recommended priorities reflect an executable balance of scientific promise against cost, risk, and readiness. The international context also played an important role in the committee’s deliberations, and many of the large projects involve international collaboration as well as private donors and foundations.

The priority science objectives chosen by the survey committee for the decade 2012-2021 are searching for the first stars, galaxies, and black holes; seeking nearby habitable planets; and advancing understanding of the fundamental physics of the universe. These three objectives represent a much larger program of unprecedented opportunities now becoming within our capability to explore. The discoveries made will surely lead to new and sometimes surprising insights that will continue to expand our understanding and sense of possibility, revealing new worlds and presenting new horizons, the study of which will bring us closer to understanding the cosmos and our place within it.

This report recommends a program that will set the astronomy and astrophysics community firmly on the path to answering some of the most profound questions about the cosmos. In the plan, new optical and infrared survey telescopes on the ground and in space will employ a variety of novel techniques to investigate the nature of dark energy. These same telescopes will determine the architectures of thousands of planetary systems, observe the explosive demise of stars, and open a new window on the time-variable universe. Spectroscopic and high-spatial-resolution imaging capabilities on new large ground-based telescopes will enable researchers to discern the physical nature of objects discovered at both shorter and longer wavelengths by other facilities in the committee’s recommended program. Innovative moderate-cost programs in space and on the ground will be enhanced so as to enable the community to respond rapidly and flexibly to new scientific discoveries. Construction will begin on a space-based observatory that employs the new window of gravitational radiation to observe the merging of distant black holes and other dense objects and to precisely test theories of gravity in new regimes that we can never hope to study on Earth. The foundations will be laid for studies of the hot universe with a future X-ray telescope that will search for the first massive black holes, and that will follow the cycling of gas within and beyond galaxies. Scientists will conduct new ground-based experiments to study the highest-energy photons emitted by cosmic sources. At the opposite end of the electromagnetic spectrum, radio techniques will become powerful enough to view the epoch when the very first objects began to light up the universe, marking the transition from a protracted dark age to one of self-luminous stars. The microwave background radiation will be scrutinized for the telltale evidence that inflation actually occurred. Perhaps most exciting of all, researchers will identify which nearby stars are orbited by planets on which life could also have developed.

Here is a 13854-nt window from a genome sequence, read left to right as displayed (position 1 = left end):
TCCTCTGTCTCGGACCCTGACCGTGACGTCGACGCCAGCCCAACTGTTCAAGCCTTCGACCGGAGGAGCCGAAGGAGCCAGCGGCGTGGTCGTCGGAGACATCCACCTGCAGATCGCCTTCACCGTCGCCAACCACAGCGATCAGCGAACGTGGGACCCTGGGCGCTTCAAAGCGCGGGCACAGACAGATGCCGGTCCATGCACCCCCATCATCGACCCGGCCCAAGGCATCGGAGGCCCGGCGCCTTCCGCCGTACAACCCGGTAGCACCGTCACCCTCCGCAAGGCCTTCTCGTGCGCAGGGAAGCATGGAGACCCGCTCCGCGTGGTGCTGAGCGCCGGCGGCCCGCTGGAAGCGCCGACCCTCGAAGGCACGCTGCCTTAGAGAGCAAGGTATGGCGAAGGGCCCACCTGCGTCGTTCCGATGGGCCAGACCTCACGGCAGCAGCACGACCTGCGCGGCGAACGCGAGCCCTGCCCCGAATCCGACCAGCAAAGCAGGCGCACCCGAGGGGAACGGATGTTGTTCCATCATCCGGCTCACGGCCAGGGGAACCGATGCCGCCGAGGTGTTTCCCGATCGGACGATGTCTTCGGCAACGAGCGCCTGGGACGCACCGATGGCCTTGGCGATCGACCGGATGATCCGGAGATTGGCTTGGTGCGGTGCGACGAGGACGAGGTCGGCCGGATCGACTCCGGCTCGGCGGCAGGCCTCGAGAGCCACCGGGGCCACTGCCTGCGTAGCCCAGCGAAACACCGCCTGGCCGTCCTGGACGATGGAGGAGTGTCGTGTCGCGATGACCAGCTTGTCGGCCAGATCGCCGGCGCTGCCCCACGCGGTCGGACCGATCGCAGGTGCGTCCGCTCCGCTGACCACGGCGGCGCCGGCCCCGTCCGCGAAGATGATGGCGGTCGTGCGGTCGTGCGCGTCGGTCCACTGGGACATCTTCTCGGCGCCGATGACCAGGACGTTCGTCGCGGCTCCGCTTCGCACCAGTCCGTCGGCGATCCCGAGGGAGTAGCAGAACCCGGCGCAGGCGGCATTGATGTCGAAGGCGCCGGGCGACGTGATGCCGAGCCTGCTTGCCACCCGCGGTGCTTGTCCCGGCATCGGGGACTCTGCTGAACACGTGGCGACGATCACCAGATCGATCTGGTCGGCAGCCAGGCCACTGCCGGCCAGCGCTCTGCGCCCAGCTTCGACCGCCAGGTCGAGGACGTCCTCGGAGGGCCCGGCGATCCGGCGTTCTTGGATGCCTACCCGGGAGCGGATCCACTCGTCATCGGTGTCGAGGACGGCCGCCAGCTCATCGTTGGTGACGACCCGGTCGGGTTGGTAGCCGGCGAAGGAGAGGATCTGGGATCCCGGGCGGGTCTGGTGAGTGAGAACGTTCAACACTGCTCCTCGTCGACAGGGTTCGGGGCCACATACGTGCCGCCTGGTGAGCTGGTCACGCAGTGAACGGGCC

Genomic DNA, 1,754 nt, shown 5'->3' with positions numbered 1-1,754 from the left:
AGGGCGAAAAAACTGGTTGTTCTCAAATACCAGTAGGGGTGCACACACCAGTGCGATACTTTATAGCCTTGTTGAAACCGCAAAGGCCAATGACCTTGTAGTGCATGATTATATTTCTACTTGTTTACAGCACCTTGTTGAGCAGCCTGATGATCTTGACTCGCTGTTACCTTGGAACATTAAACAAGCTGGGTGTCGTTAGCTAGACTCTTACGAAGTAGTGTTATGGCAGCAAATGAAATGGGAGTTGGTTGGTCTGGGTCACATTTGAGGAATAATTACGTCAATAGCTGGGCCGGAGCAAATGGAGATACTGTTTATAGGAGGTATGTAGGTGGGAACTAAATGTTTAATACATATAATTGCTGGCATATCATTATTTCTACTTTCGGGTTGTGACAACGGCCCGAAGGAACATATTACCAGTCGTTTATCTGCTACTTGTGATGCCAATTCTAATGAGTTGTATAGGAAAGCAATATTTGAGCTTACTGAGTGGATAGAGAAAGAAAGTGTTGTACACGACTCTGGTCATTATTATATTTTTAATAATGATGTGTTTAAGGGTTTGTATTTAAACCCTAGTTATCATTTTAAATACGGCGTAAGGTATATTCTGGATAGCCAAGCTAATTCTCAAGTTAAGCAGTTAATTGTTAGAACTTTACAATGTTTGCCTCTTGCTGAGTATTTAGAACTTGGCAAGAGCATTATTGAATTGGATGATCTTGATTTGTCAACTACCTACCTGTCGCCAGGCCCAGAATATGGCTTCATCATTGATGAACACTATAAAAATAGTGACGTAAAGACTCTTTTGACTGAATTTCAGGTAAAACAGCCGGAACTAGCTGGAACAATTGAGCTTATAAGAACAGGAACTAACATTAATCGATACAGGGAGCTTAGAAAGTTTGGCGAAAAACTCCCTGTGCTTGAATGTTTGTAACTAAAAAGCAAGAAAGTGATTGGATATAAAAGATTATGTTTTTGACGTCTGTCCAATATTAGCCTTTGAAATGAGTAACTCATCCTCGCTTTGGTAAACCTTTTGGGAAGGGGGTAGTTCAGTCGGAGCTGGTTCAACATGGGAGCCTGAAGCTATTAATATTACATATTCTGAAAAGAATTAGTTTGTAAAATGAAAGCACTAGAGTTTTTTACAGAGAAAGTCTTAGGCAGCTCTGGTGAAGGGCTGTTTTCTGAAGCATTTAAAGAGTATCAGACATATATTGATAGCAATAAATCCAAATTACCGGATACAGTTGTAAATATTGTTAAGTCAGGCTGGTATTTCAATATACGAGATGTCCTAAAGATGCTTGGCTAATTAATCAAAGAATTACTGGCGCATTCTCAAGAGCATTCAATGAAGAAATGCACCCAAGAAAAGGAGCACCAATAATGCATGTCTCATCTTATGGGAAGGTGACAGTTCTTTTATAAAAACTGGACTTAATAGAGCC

Realizing these and an array of other scientific opportunities is contingent on maintaining and strengthening the foundations of the research enterprise that are



The National Academies | 500 Fifth St. N.W. | Washington, D.C. 20001
Copyright © National Academy of Sciences. All rights reserved.
Terms of Use and Privacy Statement